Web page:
Rep. Adam B. Schiff (D-Calif.), chair of the House Intelligence Committee, spoke to state lawmakers in Annapolis on Tuesday at the Maryland Democratic Party’s annual pre-session luncheon. (Arelis R. Hernández/The Washington Post)

If tradition holds, the opening of Maryland’s legislative session on Wednesday will feature pledges of bipartisanship from Republican Gov. Larry Hogan and Democratic legislative leaders, all of whom will pledge to work together to better serve the state.

But there was no such talk of collaboration on Tuesday, when Democratic state lawmakers and other party leaders gathered for their annual pre-session luncheon.

U.S. Rep. Adam B. Schiff (D-Calif.), the new chairman of the House Intelligence Committee, was the featured guest speaker. He and others imparted dire warnings about President Trump and the partial government shutdown he imposed in hopes of securing funding for a border wall, leaving hundreds of thousands of federal workers without pay in the Washington region and elsewhere.

Schiff, whose committee will examine Trump’s alleged involvement with Russia, among other things, said the current moment is a precarious one for American democracy, damaged not just by Russian interference but also by the president’s attacks on American institutions, press and values.

Around the world, Schiff told those assembled in Annapolis, the United States is more than a country. It’s an idea — one that he said has become unrecognizable under Trump.

“This is what’s at risk right now: the very idea of America,” Schiff said. “As long as that’s the case, it’s incumbent on all of us to be champions of that idea, to be champions of democracy.”


Rep. Adam Schiff (D-Calif.) talks with Maryland Democrats on Tuesday. (Arelis R. Hernández/The Washington Post)

Maryland’s Democratic congressional leaders focused on the shutdown, which deeply impacts communities in the Washington suburbs of Maryland and Virginia.

‘This is disastrous,” said Sen. Benjamin L. Cardin. “There is no excuse for the government not being open.”

He and fellow Sen. Chris Van Hollen vowed to pressure Senate Majority Leader Mitch McConnell (R-Ky.) into allowing votes on House bills to restore furloughed workers to their posts and end the shutdown.

House Majority Leader Steny H. Hoyer (D-Md.) reveled in Democratic gains during the November midterms and the historic diversity of the new congressional class — calling it a referendum on Trump.

The national election results mirrored what happened in Maryland, where the most diverse group of lawmakers in state history will be sworn in at the opening of the 90-day session.

“Let me suggest that these are the times that try men’s souls,” said Hoyer, quoting American Revolutionary figure Thomas Paine. “The values of America are at risk today. The constitutional government of America is at risk today.”

Maya Rockeymoore Cummings, who was elected chair of the state Democratic Party in December, organized the luncheon and said her husband, U.S. Rep. Elijah E. Cummings (D-Md.), suggested Schiff as a speaker.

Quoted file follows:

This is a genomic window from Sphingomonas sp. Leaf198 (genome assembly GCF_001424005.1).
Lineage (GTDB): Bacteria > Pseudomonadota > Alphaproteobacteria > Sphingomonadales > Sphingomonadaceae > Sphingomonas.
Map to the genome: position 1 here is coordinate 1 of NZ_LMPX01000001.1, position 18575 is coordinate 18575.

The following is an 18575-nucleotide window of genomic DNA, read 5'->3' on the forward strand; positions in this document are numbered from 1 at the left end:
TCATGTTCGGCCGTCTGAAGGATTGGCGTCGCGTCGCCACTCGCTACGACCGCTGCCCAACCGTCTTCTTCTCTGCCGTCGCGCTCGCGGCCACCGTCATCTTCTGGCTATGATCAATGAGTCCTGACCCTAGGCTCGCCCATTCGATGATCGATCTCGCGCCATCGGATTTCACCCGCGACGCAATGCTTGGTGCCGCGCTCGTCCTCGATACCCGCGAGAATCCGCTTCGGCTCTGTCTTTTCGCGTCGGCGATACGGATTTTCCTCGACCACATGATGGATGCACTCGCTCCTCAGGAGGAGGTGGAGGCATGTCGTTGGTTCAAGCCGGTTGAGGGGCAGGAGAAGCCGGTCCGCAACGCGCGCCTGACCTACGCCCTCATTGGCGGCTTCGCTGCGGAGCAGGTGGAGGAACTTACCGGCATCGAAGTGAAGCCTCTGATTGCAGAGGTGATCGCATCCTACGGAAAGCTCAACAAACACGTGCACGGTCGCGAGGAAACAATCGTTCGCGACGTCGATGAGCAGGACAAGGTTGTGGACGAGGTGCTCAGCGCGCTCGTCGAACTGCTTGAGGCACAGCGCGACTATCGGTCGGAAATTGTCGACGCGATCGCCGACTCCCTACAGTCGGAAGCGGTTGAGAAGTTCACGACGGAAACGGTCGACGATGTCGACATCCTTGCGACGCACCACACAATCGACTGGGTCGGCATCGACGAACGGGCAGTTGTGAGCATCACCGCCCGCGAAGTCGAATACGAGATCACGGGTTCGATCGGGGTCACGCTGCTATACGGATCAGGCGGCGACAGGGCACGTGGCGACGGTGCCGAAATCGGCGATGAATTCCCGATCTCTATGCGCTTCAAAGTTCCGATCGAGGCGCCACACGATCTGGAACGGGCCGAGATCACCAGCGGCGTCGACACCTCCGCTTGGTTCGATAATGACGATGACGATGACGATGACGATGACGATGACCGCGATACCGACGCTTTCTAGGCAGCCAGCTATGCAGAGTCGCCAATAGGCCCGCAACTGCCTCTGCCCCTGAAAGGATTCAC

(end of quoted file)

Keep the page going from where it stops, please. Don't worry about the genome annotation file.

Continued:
“We are in it, but I think we don’t have the appropriate perspective on how fragile our democracy is,” Rockeymoore Cummings said. “Congressman Schiff brought that all home.”

State legislative leaders talked about what the General Assembly — both chambers of which are dominated by Democrats — has done and can do this year to blunt the impact of Trump-era Republican policies.

On the agenda for the coming session are bills to reduce prescription drug prices and stabilize the health-care industry to preserve some of the most popular provisions of the now-gutted Affordable Care Act.

Democratic lawmakers are also eager to protect a fragile Chesapeake Bay, raise the minimum wage to $15 an hour and deliver higher-quality public education while expanding prekindergarten across the state.

“If the Senate and House will work together, we will drive the policy for the next four years,” Maryland House Speaker Michael E. Busch (D-Anne Arundel) said.

Amid the pep talks and denunciations of the Republican occupant of the White House, there was barely a mention of the state’s own Republican chief executive. A moderate who has frequently criticized Trump, Hogan was easily elected to a second term in November and, according to a Gonzales poll released this week. has an approval rating in Maryland of 77 percent.

“Last fall, the voters were clear: Many of them like the governor,” said state Sen. James C. Rosapepe (D-Prince George’s), who spoke on behalf of absent Senate President Thomas V. Mike Miller (D-Calvert). “But they love our progressive values. That’s our job this session.”

Rockeymoore Cummings said Democrats still had a message for Hogan, even if few brought him up.

“We need leadership from him,” she said in an interview. “He has not been vocal enough to stand up to the Trump White House to let us know he stands for the people of Maryland.”

In response, Hogan spokeswoman Amelia Chasse ticked off the list of ways Hogan has opposed the Trump administration, including pulling National Guard troops from the southern border to protest the separation of migrant parents and children; opposing federal efforts to weaken water pollution regulations; and, most recently, joining with regional leaders in calling for an end to the government shutdown.

“This is the second statement the chairwoman has made in the past week that flies in the face of facts,” Chasse said, citing tweets by Rockeymoore Cummings demanding that Hogan do more to press for an end to the shutdown.